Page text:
St. Louis Public Schools: Audit Finds Financial Woes, Inadequate Anti-Cheating Measures
St. Louis Public Schools are in a precarious financial condition and are performing inadequately in a number of areas, including how the district handles at-risk students and how officials monitor testing and potential cheating. So says Missouri State Auditor Tom Schweich, who released a report today criticizing the district and drawing attention to several ongoing challenges.
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The audit's overall ranking of the school system is "fair" (on a scale of poor to fair to good to excellent).
"The district does not have a formal proactive process to identify and investigate unusual fluctuations in school [Missouri Assessment Program] MAP test scores or to identify schools which should be monitored more closely," the audit says. "Currently, it is up to each individual school to determine the extent to which compiled testing data is utilized."
Following media reports on testing irregularities, the district increased the number of Quality Assurance Monitors (QAM) and the frequency of monitoring visits, the audit notes. However:
In early June 2012, audit staff reviewed the monitoring forms and found the district was missing approximately 100 monitoring forms for 30 schools. At our request, the Accountability Office contacted the QAMs, but by late June 2012 no monitoring forms had been submitted for 3 schools and less than the minimum four monitoring forms had been submitted for another 12 schools. Two of the independent QAMs, who were paid $500 by the district for 18 hours of work, had not submitted any forms.
In terms of student retention and promotion, the audit alleges that the district is, in some cases, directly violating applicable state laws:
The district does not fully comply with applicable state laws with respect to the promotion and retention of at-risk students. A district official indicated the district does not have the resources to retain all students not reading at the required grade level, and full compliance would place the district in undue financial hardship.
For example, the report outlines, results from the 2011 and 2012 MAP testing in communications arts showed that more than 2,000 district students in grades three though eight were considered "below basic," the lowest rating category. The district, however, retained 155 and 128 students in grades one through eight after the 2010-2011 and 2011-2012 school years, respectively.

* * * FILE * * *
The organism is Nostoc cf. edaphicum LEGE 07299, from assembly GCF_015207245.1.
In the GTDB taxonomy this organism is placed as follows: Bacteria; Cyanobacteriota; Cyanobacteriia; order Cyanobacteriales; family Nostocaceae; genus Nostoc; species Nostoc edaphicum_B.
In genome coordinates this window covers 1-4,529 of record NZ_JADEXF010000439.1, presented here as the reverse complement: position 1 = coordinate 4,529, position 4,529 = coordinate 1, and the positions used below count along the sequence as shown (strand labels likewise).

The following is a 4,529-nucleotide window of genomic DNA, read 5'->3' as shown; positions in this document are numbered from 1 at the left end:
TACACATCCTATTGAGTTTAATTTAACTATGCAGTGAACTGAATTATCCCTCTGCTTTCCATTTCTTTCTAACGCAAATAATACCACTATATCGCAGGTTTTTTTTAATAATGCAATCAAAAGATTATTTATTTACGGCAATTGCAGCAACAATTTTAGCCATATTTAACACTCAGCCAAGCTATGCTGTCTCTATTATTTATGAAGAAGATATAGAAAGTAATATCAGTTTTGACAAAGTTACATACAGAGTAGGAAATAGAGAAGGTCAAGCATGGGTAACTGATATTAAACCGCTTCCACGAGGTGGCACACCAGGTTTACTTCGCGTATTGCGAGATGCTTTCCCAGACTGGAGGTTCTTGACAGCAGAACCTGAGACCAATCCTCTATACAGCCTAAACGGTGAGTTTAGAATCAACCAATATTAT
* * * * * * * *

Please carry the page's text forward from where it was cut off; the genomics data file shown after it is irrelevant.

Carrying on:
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Of the district's finances, the audit -- full report viewable below -- says that in 2011, the system had a deficit fund balance of $55 million, which has since improved. While the schools have implemented significant cutbacks and completed a one-time settlement to eliminate the deficit balance, the funding "will substantially end" in June of 2014, at which time the district will have to once again propose substantial cuts or find new funding.
The audit includes lengthy responses from the school district. In regards to monitoring testing, "The District's efforts exceed all requirements of the state," the response says:
The District does have a defined and comprehensive formal process in place for identifying and investigating unusual fluctuations in MAP scores once the results are received. First, a trend analysis is performed on the preliminary results received from DESE to determine if any fluctuations are statistically significant. Second, data are desegregated by grade and building level, and summary reports are provided and presented to the Superintendent and the SAB. Third, schools are provided with the preliminary data for potential appeals and to inform their instructional planning for the upcoming year. Fourth, once the final data are received (November/October), another report is made regarding the results and all results are posted on district data management systems (e.g., Student Information System, Edmin, Pulse). Finally, Accountability Office staff provides ongoing professional development on data analysis and interpretation and data system.
Concerning the promotion of at-risk students, the district in its response acknowledges that it's not in "full" compliance with the law, but says it notifies all third and fourth grade students who are at-risk on two separate occasions. The district "has been diligent in recommending the development of reading improvement plans and ensuring that other targeted interventions are put in place at every school for students not reading at the required level," the response says.
And in response to concerns about finances, the district says it "agrees with the importance of monitoring the District's financial condition and taking appropriate actions as necessary." It then outlines some of its planned actions (more on page six).
Here's the full audit, which includes the district's responses throughout: